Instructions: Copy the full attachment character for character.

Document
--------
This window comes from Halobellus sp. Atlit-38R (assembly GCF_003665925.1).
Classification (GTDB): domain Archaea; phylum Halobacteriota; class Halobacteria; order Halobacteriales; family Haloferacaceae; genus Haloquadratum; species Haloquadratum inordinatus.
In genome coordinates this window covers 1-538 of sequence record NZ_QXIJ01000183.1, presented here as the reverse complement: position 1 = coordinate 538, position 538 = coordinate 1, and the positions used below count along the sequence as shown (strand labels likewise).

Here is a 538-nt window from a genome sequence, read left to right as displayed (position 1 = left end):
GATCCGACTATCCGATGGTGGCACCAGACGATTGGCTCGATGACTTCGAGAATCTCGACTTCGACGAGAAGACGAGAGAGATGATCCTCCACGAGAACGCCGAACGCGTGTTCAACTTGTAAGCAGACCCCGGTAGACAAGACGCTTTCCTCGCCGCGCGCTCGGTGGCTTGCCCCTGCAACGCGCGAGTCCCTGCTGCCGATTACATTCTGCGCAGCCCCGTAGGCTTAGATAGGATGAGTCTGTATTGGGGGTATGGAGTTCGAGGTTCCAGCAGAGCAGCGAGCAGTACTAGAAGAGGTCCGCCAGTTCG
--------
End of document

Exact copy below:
This window comes from Halobellus sp. Atlit-38R (assembly GCF_003665925.1).
Classification (GTDB): domain Archaea; phylum Halobacteriota; class Halobacteria; order Halobacteriales; family Haloferacaceae; genus Haloquadratum; species Haloquadratum inordinatus.
In genome coordinates this window covers 1-538 of sequence record NZ_QXIJ01000183.1, presented here as the reverse complement: position 1 = coordinate 538, position 538 = coordinate 1, and the positions used below count along the sequence as shown (strand labels likewise).

Here is a 538-nt window from a genome sequence, read left to right as displayed (position 1 = left end):
GATCCGACTATCCGATGGTGGCACCAGACGATTGGCTCGATGACTTCGAGAATCTCGACTTCGACGAGAAGACGAGAGAGATGATCCTCCACGAGAACGCCGAACGCGTGTTCAACTTGTAAGCAGACCCCGGTAGACAAGACGCTTTCCTCGCCGCGCGCTCGGTGGCTTGCCCCTGCAACGCGCGAGTCCCTGCTGCCGATTACATTCTGCGCAGCCCCGTAGGCTTAGATAGGATGAGTCTGTATTGGGGGTATGGAGTTCGAGGTTCCAGCAGAGCAGCGAGCAGTACTAGAAGAGGTCCGCCAGTTCG